First, Who owns the photo?
Photos and images are intellectual property. As such, photo ownership starts and almost always stays with the photographer.
“Hiring” a photographer doesn’t change the ownership.
So, what if you hire a photographer? Won’t this mean the photos belong to you?
Actually, no. Even when hiring a photographer for a dedicated photo shoot, the employment is typically a contractor relationship. Therefore the photographer will still be the owner of the resulting photos. The photographer may grant you an unlimited license for these photos, but legal ownership stays with the photographer.
Only if a staffer takes photos on the job, using your equipment, and on paid company time, will you, the employer, be considered the owner of the photos.
Your photo license is for you (not your contractors, suppliers or the media).
So, as we mentioned earlier, professional photographers never sell a photo. Rather, they grant you permission (license) to use it. When licensing a photo, you do not own it.
You also do not have the right to give the photo to a third party to use. This is a very common misunderstanding. Say you’re an architect, and you paid a photographer to shoot your latest custom home, and you received a very open license to use those photos. A magazine calls and asks if they can use your photos in a story they’re running about you. The answer is a big NO. While you could use those photos in a print ad in said magazine, the magazine becomes the user of the photo when they are using it for their own editorial. So they should be negotiating their own license with the photographer. In the same example, if the builder who constructed your beautiful custom home asks for copies of those photos for his portfolio, the answer is also NO. The photo license is for you and you only.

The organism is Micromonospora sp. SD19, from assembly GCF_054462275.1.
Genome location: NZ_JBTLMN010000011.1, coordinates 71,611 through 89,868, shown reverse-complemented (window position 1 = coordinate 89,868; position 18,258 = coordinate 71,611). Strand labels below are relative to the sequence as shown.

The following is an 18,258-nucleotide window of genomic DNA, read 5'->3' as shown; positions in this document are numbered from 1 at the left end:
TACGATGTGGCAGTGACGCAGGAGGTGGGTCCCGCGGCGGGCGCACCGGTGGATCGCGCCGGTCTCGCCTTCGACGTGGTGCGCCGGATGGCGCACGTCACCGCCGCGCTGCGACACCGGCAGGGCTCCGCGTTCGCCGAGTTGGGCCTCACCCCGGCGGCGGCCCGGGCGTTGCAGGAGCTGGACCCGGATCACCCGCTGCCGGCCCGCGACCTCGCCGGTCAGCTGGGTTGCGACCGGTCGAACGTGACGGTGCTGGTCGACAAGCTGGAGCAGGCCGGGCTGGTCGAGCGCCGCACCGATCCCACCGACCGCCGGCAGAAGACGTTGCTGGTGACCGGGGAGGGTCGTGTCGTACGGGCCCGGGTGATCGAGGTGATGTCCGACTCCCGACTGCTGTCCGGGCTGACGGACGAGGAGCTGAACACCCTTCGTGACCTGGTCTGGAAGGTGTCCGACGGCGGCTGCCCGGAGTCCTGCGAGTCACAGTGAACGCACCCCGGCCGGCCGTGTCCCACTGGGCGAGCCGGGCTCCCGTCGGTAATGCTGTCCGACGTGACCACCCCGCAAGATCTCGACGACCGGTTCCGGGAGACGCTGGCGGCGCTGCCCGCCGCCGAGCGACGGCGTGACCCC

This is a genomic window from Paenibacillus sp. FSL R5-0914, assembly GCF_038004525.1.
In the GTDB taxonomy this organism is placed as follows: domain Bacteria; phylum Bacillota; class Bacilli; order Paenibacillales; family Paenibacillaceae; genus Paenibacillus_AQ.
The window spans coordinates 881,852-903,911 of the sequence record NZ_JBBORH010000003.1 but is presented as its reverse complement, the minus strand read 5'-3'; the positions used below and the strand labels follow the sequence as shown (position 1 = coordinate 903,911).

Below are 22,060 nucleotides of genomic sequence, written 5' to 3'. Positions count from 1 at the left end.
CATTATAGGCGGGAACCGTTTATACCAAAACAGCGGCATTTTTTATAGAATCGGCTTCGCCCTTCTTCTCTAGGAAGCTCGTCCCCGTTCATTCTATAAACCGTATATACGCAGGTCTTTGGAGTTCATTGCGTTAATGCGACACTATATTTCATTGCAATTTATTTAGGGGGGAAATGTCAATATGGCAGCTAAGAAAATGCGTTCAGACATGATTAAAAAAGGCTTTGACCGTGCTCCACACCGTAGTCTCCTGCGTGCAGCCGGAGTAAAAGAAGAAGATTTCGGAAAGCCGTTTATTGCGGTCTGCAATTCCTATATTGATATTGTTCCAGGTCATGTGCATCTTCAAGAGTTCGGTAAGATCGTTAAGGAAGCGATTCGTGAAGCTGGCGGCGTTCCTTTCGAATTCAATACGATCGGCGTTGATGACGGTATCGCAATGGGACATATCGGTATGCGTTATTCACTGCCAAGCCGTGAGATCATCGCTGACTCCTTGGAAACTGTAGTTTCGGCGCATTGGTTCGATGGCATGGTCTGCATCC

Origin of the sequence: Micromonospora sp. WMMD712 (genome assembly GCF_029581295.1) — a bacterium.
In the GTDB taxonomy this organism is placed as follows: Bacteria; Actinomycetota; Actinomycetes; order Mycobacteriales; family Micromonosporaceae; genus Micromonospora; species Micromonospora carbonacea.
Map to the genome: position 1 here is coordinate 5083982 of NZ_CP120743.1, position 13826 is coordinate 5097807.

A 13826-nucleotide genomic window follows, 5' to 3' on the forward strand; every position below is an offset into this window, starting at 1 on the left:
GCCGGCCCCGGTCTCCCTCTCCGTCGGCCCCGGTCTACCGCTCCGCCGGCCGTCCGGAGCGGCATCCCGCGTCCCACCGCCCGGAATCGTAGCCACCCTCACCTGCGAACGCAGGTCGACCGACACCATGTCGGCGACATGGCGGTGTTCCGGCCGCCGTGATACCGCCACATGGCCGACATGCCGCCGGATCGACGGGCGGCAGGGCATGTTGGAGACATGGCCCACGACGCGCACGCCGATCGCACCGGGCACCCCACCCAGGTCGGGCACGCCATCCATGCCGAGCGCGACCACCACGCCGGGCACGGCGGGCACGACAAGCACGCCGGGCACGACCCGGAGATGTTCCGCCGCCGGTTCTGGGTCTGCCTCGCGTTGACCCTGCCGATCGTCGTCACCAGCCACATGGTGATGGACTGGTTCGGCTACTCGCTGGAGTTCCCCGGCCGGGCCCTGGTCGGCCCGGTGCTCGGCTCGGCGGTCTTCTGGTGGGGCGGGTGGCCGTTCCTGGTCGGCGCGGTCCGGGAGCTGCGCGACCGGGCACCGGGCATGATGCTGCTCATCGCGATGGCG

How you use the photo often affects the price.
By purchasing a license, you are paying to use a photo in a very specific way. The photo’s permissions detail exactly how you can (and can’t) use the photo. Some permissions are very restrictive and are tied to a particular medium (i.e.: one regional magazine ad, one direct mail piece, one video, one television commercial, or a billboard at a single address), a particular time frame, or based on a number of views. Some permissions are for editorial use only (not advertisements for printed marquees). Or, permission may be more general (giving you free rein to use the photo on your website and in any emails you send).
The photo isn’t exclusively yours to use (unless you pay extra).
In most cases, when buying an image from a stock agency, you will be granted non-exclusive rights for that photo. This means that this photo may be legally found on many other sites, billboard, direct mail pieces, or newspaper ads. Some agencies will offer to sell you exclusive rights, or semi-exclusive rights (often based on a geographic region). You definitely pay more for this type of exclusivity.
Protect yourself (and the photographer) with your copyright notice.
Even though it’s not required by law it is always adviced to post copyright notices whenever you publish photos. When placing a copyright notice at the bottom of a website, or end of the social media post, you, the website owner, are declaring that you have the rights to display everything on the site. That copyright notice typically also declares to the public “all rights reserved” — placing others on notice that the owner will defend ownership of that content.
Keep in mind that if you are licensing some content from another owner, it may also be prudent to add a phrase like “Names, images, or likenesses of other companies, products and services are used by permission and are the property of their respective owners.
Author: Brian Cash